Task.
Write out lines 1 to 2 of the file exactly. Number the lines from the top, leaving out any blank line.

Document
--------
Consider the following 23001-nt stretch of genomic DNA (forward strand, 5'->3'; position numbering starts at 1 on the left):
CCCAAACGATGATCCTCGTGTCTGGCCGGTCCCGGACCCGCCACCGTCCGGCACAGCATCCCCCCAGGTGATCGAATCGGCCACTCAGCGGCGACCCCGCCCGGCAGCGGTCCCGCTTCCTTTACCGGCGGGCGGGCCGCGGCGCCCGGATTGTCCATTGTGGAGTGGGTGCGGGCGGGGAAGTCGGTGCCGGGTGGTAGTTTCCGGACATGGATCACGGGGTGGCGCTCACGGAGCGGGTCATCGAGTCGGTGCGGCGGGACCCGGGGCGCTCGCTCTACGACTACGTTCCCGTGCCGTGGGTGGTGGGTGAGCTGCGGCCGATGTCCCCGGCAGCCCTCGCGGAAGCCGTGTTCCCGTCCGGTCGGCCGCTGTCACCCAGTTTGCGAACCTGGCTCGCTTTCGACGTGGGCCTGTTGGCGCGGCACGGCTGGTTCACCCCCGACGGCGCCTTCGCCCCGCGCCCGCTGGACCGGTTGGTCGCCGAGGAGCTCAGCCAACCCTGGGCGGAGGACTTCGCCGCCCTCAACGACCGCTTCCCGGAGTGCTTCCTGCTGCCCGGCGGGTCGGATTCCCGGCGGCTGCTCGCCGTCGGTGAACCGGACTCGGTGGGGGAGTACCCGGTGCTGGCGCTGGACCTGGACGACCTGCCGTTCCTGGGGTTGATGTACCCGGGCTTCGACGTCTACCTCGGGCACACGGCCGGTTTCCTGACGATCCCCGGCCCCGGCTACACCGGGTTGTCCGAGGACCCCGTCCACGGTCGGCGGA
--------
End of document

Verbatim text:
Consider the following 23001-nt stretch of genomic DNA (forward strand, 5'->3'; position numbering starts at 1 on the left):
CCCAAACGATGATCCTCGTGTCTGGCCGGTCCCGGACCCGCCACCGTCCGGCACAGCATCCCCCCAGGTGATCGAATCGGCCACTCAGCGGCGACCCCGCCCGGCAGCGGTCCCGCTTCCTTTACCGGCGGGCGGGCCGCGGCGCCCGGATTGTCCATTGTGGAGTGGGTGCGGGCGGGGAAGTCGGTGCCGGGTGGTAGTTTCCGGACATGGATCACGGGGTGGCGCTCACGGAGCGGGTCATCGAGTCGGTGCGGCGGGACCCGGGGCGCTCGCTCTACGACTACGTTCCCGTGCCGTGGGTGGTGGGTGAGCTGCGGCCGATGTCCCCGGCAGCCCTCGCGGAAGCCGTGTTCCCGTCCGGTCGGCCGCTGTCACCCAGTTTGCGAACCTGGCTCGCTTTCGACGTGGGCCTGTTGGCGCGGCACGGCTGGTTCACCCCCGACGGCGCCTTCGCCCCGCGCCCGCTGGACCGGTTGGTCGCCGAGGAGCTCAGCCAACCCTGGGCGGAGGACTTCGCCGCCCTCAACGACCGCTTCCCGGAGTGCTTCCTGCTGCCCGGCGGGTCGGATTCCCGGCGGCTGCTCGCCGTCGGTGAACCGGACTCGGTGGGGGAGTACCCGGTGCTGGCGCTGGACCTGGACGACCTGCCGTTCCTGGGGTTGATGTACCCGGGCTTCGACGTCTACCTCGGGCACACGGCCGGTTTCCTGACGATCCCCGGCCCCGGCTACACCGGGTTGTCCGAGGACCCCGTCCACGGTCGGCGGA